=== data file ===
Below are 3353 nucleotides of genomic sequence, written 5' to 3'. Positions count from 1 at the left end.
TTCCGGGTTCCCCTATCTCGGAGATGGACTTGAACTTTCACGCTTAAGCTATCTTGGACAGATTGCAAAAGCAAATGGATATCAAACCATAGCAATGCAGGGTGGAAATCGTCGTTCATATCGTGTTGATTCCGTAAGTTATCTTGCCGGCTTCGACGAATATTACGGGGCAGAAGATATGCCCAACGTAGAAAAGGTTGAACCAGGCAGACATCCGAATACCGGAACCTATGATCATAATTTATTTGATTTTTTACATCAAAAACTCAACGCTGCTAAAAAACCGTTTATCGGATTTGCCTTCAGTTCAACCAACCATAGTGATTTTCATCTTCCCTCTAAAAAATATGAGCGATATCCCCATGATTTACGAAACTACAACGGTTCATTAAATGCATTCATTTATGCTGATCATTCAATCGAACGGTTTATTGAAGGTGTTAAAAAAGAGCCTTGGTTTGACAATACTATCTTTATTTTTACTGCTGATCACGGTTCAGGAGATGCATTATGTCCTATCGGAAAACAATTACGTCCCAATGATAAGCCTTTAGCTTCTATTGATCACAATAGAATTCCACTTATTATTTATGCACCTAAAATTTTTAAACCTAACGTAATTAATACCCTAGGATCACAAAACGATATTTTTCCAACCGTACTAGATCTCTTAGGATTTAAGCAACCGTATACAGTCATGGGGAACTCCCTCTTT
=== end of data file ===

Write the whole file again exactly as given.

Below are 3353 nucleotides of genomic sequence, written 5' to 3'. Positions count from 1 at the left end.
TTCCGGGTTCCCCTATCTCGGAGATGGACTTGAACTTTCACGCTTAAGCTATCTTGGACAGATTGCAAAAGCAAATGGATATCAAACCATAGCAATGCAGGGTGGAAATCGTCGTTCATATCGTGTTGATTCCGTAAGTTATCTTGCCGGCTTCGACGAATATTACGGGGCAGAAGATATGCCCAACGTAGAAAAGGTTGAACCAGGCAGACATCCGAATACCGGAACCTATGATCATAATTTATTTGATTTTTTACATCAAAAACTCAACGCTGCTAAAAAACCGTTTATCGGATTTGCCTTCAGTTCAACCAACCATAGTGATTTTCATCTTCCCTCTAAAAAATATGAGCGATATCCCCATGATTTACGAAACTACAACGGTTCATTAAATGCATTCATTTATGCTGATCATTCAATCGAACGGTTTATTGAAGGTGTTAAAAAAGAGCCTTGGTTTGACAATACTATCTTTATTTTTACTGCTGATCACGGTTCAGGAGATGCATTATGTCCTATCGGAAAACAATTACGTCCCAATGATAAGCCTTTAGCTTCTATTGATCACAATAGAATTCCACTTATTATTTATGCACCTAAAATTTTTAAACCTAACGTAATTAATACCCTAGGATCACAAAACGATATTTTTCCAACCGTACTAGATCTCTTAGGATTTAAGCAACCGTATACAGTCATGGGGAACTCCCTCTTT